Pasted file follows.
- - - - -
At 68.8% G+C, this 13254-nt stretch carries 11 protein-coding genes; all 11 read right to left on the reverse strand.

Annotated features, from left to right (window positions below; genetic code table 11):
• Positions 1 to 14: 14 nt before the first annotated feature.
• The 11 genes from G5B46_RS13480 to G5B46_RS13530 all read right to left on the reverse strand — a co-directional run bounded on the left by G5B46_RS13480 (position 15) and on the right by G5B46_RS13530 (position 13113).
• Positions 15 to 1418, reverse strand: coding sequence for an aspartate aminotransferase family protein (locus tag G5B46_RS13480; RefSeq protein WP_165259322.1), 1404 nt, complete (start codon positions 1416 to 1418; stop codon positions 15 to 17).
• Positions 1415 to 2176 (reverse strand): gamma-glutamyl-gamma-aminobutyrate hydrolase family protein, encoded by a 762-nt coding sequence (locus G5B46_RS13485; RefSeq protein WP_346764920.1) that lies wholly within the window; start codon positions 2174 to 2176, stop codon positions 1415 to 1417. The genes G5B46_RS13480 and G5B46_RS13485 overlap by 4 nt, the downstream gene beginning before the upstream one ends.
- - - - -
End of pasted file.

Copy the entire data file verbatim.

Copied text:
At 68.8% G+C, this 13254-nt stretch carries 11 protein-coding genes; all 11 read right to left on the reverse strand.

Annotated features, from left to right (window positions below; genetic code table 11):
• Positions 1 to 14: 14 nt before the first annotated feature.
• The 11 genes from G5B46_RS13480 to G5B46_RS13530 all read right to left on the reverse strand — a co-directional run bounded on the left by G5B46_RS13480 (position 15) and on the right by G5B46_RS13530 (position 13113).
• Positions 15 to 1418, reverse strand: coding sequence for an aspartate aminotransferase family protein (locus tag G5B46_RS13480; RefSeq protein WP_165259322.1), 1404 nt, complete (start codon positions 1416 to 1418; stop codon positions 15 to 17).
• Positions 1415 to 2176 (reverse strand): gamma-glutamyl-gamma-aminobutyrate hydrolase family protein, encoded by a 762-nt coding sequence (locus G5B46_RS13485; RefSeq protein WP_346764920.1) that lies wholly within the window; start codon positions 2174 to 2176, stop codon positions 1415 to 1417. The genes G5B46_RS13480 and G5B46_RS13485 overlap by 4 nt, the downstream gene beginning before the upstream one ends.